In the years following completion of the Hoover Dam, the reservoir it created soon gained the attention of anglers who enjoyed pursuing largemouth bass.
But credit for establishing Lake Mead as one of America’s toughest and top bass fishing destinations belongs to Ray Scott, founder of the Bass Anglers Sportsman Society and father of modern bass fishing, who died Sunday at age 88.
The Alabama native put the spotlight on Lake Mead in 1971 when he invited 24 anglers to participate in the inaugural Bassmaster Classic, an event that eventually became the Super Bowl of competitive bass fishing. He shared the story of that first tournament with Las Vegas anglers during the first official gathering of the Nevada Bass Federation in December 2006.
“You get a big fire from an itty-bitty spark,” Scott told the anglers as he encouraged them in their efforts.
Those hand-picked competitors, he said, all flew on the same airplane, but when they climbed aboard, not one of them knew where they were going. It wasn’t until the plane reached cruising altitude that Scott told them where they would be fishing. He also made sure there were a handful of outdoor writers to cover the event.
When it was over, Bobby Murray won the tournament and took home the winning prize of $10,000.
Thereafter, tournament angling never would be the same. Neither would bass fishing. That itty-bitty spark started what would become a bass fishing movement, and the largemouth bass soon displaced trout at the top of the recreational fishing food chain with Scott as its most ardent cheerleader.
Changing the face of competitive angling is just what Scott set out to do when he created the B.A.S.S. organization and organized the first modern fishing tournament in 1967. Complete with a written set of rules, the tournament was designed to lift competitive angling above what he considered to be questionable practices of the so-called “fishing derbies.”
The most notable of the major changes Scott instituted was the practice of catch and release fishing during tournaments. Not only did he want to grow bass fishing, but he also wanted to preserve it. In 1972, Scott launched the “Don’t Kill Your Catch” campaign and required that all competitors in B.A.S.S. tournaments have aerated livewells on their boats to keep their catch alive.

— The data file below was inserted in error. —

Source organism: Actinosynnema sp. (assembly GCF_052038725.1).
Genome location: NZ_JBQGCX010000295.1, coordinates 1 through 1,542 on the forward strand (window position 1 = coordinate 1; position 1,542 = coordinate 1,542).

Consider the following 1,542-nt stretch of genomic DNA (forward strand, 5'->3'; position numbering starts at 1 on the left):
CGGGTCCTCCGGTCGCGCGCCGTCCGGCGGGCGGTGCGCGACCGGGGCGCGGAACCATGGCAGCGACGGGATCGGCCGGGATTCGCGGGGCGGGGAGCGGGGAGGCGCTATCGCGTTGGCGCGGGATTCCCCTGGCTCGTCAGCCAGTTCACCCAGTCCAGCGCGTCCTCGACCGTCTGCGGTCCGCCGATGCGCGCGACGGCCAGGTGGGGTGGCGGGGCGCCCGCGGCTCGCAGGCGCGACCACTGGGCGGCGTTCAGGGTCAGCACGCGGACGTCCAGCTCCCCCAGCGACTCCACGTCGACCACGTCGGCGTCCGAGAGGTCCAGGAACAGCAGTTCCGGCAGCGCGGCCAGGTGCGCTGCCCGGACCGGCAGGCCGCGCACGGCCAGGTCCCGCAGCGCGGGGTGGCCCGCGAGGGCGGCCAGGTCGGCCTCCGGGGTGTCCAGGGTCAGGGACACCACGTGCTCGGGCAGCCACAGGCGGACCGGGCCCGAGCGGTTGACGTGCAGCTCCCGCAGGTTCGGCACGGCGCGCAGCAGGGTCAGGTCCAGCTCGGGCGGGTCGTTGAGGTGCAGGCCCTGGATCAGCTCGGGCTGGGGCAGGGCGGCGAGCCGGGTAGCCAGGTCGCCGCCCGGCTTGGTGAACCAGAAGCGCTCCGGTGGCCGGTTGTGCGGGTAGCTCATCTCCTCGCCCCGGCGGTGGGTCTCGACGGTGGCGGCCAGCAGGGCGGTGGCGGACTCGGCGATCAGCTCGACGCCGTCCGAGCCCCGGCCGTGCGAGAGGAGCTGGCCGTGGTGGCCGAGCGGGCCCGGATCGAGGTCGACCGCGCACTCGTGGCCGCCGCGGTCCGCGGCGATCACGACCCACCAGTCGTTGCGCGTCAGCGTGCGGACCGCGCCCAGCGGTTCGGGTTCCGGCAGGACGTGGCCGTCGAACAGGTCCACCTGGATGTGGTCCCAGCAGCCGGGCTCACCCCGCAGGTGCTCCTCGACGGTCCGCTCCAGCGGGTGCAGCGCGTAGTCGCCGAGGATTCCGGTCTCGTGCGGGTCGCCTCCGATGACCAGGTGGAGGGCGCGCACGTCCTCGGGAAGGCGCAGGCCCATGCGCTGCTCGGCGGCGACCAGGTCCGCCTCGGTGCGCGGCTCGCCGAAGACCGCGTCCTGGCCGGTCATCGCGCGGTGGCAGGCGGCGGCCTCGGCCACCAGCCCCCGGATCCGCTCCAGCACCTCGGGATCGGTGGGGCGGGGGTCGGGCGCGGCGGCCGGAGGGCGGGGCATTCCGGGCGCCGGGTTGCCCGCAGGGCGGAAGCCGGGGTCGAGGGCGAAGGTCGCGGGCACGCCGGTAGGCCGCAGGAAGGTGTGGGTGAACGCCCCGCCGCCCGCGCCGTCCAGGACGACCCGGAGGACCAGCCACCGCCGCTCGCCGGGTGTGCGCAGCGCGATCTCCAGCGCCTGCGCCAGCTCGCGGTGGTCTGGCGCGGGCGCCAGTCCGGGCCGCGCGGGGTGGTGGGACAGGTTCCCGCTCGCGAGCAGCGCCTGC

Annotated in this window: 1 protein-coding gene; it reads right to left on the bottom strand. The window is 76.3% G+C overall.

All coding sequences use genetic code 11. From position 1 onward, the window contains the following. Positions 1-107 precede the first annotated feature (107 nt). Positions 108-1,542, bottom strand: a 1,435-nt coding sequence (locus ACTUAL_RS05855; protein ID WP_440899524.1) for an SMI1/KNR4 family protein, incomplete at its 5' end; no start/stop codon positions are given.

A news release from B.A.S.S. credited Scott with saying, “I didn’t invent catch and release, but we did make it popular in bass fishing, and that changed the sport in so many ways. We preached that a bass is too valuable to be caught only once. We helped fishermen learn how great it felt to catch a 5- or 6-pound bass and then lean over and let it go and watch it swim away, hopefully to be caught again.”
Today that ethic is so ingrained within the fishing community that you see few anglers take a bass home. B.A.S.S. estimates that more than 90 percent of all bass anglers release most of the ones they catch.
As their popularity grew, the tournaments Scott created became proving grounds for about anything new: boats, motors, baits, rods, reels, electronics and other fishing-related products. Everyday anglers who follow the tournament circuit often make their choices based on what the pros are using. The bass fishing industry “has an economic impact in excess of $125 billion per year and employs more than 800,000 people nationwide,” according to B.A.S.S.
Scott is also known for his contributions to America’s conservation movement, boating safety and promotion of the Clean Water Act. If there ever was an itty-bitty spark that ignited something big, it was Ray Scott. On Sunday, the world lost that spark, but his influence remains.
Tight lines, Ray.
Freelance writer Doug Nielsen is a conservation educator for the Nevada Department of Wildlife. His “In the Outdoors” column is not affiliated with or endorsed by NDOW. Any opinions are his own. Find him on Facebook at @dougwritesoutdoors. He can be reached at email@example.com.